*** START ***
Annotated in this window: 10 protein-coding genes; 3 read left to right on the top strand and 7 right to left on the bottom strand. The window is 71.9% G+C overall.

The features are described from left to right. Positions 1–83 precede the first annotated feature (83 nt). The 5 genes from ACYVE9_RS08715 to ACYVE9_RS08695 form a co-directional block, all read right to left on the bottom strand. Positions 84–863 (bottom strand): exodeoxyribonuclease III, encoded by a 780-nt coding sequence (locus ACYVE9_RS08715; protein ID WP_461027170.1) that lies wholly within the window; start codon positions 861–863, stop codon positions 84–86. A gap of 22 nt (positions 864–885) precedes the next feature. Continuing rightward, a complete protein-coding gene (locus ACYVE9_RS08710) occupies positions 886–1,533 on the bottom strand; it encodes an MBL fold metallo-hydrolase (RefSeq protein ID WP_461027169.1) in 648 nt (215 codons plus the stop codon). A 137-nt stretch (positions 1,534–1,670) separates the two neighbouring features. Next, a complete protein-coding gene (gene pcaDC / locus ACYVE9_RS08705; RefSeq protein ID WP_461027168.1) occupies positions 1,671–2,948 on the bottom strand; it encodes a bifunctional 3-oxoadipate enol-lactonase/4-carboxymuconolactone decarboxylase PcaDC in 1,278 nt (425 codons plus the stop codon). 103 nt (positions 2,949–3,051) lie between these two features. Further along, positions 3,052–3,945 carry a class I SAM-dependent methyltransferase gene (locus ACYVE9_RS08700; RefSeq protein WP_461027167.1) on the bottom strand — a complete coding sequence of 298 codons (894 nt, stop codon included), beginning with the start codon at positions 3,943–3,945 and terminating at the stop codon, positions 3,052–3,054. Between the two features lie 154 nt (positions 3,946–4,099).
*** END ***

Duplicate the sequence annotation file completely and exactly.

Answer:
Annotated in this window: 10 protein-coding genes; 3 read left to right on the top strand and 7 right to left on the bottom strand. The window is 71.9% G+C overall.

The features are described from left to right. Positions 1–83 precede the first annotated feature (83 nt). The 5 genes from ACYVE9_RS08715 to ACYVE9_RS08695 form a co-directional block, all read right to left on the bottom strand. Positions 84–863 (bottom strand): exodeoxyribonuclease III, encoded by a 780-nt coding sequence (locus ACYVE9_RS08715; protein ID WP_461027170.1) that lies wholly within the window; start codon positions 861–863, stop codon positions 84–86. A gap of 22 nt (positions 864–885) precedes the next feature. Continuing rightward, a complete protein-coding gene (locus ACYVE9_RS08710) occupies positions 886–1,533 on the bottom strand; it encodes an MBL fold metallo-hydrolase (RefSeq protein ID WP_461027169.1) in 648 nt (215 codons plus the stop codon). A 137-nt stretch (positions 1,534–1,670) separates the two neighbouring features. Next, a complete protein-coding gene (gene pcaDC / locus ACYVE9_RS08705; RefSeq protein ID WP_461027168.1) occupies positions 1,671–2,948 on the bottom strand; it encodes a bifunctional 3-oxoadipate enol-lactonase/4-carboxymuconolactone decarboxylase PcaDC in 1,278 nt (425 codons plus the stop codon). 103 nt (positions 2,949–3,051) lie between these two features. Further along, positions 3,052–3,945 carry a class I SAM-dependent methyltransferase gene (locus ACYVE9_RS08700; RefSeq protein WP_461027167.1) on the bottom strand — a complete coding sequence of 298 codons (894 nt, stop codon included), beginning with the start codon at positions 3,943–3,945 and terminating at the stop codon, positions 3,052–3,054. Between the two features lie 154 nt (positions 3,946–4,099).